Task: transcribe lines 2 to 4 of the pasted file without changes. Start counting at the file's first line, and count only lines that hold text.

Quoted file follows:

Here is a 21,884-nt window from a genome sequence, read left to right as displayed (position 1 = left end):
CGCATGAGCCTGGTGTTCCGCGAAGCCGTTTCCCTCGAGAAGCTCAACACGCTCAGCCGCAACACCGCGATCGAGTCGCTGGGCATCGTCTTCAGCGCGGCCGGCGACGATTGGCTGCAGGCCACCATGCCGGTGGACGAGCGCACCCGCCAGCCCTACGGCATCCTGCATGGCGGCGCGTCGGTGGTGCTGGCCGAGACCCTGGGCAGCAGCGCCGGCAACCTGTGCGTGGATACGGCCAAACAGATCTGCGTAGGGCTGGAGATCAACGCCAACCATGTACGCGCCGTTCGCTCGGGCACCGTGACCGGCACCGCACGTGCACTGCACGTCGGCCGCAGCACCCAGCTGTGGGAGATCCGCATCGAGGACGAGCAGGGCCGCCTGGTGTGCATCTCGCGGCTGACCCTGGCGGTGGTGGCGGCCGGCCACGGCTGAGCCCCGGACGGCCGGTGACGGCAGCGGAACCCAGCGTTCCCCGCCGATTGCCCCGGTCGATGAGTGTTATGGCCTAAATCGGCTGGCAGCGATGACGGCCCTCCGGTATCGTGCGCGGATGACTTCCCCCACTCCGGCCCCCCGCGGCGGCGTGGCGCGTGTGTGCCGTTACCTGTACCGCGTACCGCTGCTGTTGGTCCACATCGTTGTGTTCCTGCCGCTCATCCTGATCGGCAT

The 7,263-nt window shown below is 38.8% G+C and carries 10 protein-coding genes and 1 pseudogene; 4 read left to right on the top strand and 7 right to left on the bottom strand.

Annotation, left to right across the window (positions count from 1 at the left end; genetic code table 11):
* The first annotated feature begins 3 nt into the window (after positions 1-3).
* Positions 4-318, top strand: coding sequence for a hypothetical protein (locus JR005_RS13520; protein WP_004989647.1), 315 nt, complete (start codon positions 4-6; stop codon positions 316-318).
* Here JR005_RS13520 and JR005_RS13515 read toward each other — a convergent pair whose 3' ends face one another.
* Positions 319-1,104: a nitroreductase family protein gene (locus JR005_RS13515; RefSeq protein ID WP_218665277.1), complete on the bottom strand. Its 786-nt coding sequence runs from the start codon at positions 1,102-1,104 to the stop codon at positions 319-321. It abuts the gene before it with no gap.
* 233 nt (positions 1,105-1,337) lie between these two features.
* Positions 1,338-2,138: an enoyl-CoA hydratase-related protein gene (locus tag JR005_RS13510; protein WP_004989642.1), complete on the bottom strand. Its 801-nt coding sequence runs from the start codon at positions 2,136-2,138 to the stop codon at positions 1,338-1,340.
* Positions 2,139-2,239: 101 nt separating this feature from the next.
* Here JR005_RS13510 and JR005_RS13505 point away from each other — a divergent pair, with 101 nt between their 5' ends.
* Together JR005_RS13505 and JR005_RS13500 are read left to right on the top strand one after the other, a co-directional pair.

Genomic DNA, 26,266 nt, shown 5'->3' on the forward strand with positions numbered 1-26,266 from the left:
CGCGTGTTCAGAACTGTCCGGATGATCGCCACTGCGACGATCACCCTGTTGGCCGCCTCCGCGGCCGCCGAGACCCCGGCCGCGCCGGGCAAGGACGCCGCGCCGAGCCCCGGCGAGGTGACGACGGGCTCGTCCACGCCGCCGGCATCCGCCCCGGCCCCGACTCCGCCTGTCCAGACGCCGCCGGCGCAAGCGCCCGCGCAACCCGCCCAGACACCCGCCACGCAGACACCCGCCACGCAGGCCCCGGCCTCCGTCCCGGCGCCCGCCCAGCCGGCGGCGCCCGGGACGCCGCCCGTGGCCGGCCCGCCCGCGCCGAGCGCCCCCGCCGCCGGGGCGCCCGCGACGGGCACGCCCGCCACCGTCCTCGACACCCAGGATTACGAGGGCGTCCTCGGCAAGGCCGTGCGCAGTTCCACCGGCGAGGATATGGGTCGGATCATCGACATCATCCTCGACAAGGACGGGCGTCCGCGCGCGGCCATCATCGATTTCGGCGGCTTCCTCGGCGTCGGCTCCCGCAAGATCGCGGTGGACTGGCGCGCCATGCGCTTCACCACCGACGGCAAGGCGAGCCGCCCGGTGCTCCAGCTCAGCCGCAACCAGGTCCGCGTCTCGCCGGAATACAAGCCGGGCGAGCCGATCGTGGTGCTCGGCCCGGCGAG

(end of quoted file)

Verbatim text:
CGCATGAGCCTGGTGTTCCGCGAAGCCGTTTCCCTCGAGAAGCTCAACACGCTCAGCCGCAACACCGCGATCGAGTCGCTGGGCATCGTCTTCAGCGCGGCCGGCGACGATTGGCTGCAGGCCACCATGCCGGTGGACGAGCGCACCCGCCAGCCCTACGGCATCCTGCATGGCGGCGCGTCGGTGGTGCTGGCCGAGACCCTGGGCAGCAGCGCCGGCAACCTGTGCGTGGATACGGCCAAACAGATCTGCGTAGGGCTGGAGATCAACGCCAACCATGTACGCGCCGTTCGCTCGGGCACCGTGACCGGCACCGCACGTGCACTGCACGTCGGCCGCAGCACCCAGCTGTGGGAGATCCGCATCGAGGACGAGCAGGGCCGCCTGGTGTGCATCTCGCGGCTGACCCTGGCGGTGGTGGCGGCCGGCCACGGCTGAGCCCCGGACGGCCGGTGACGGCAGCGGAACCCAGCGTTCCCCGCCGATTGCCCCGGTCGATGAGTGTTATGGCCTAAATCGGCTGGCAGCGATGACGGCCCTCCGGTATCGTGCGCGGATGACTTCCCCCACTCCGGCCCCCCGCGGCGGCGTGGCGCGTGTGTGCCGTTACCTGTACCGCGTACCGCTGCTGTTGGTCCACATCGTTGTGTTCCTGCCGCTCATCCTGATCGGCAT

The 7,263-nt window shown below is 38.8% G+C and carries 10 protein-coding genes and 1 pseudogene; 4 read left to right on the top strand and 7 right to left on the bottom strand.

Annotation, left to right across the window (positions count from 1 at the left end; genetic code table 11):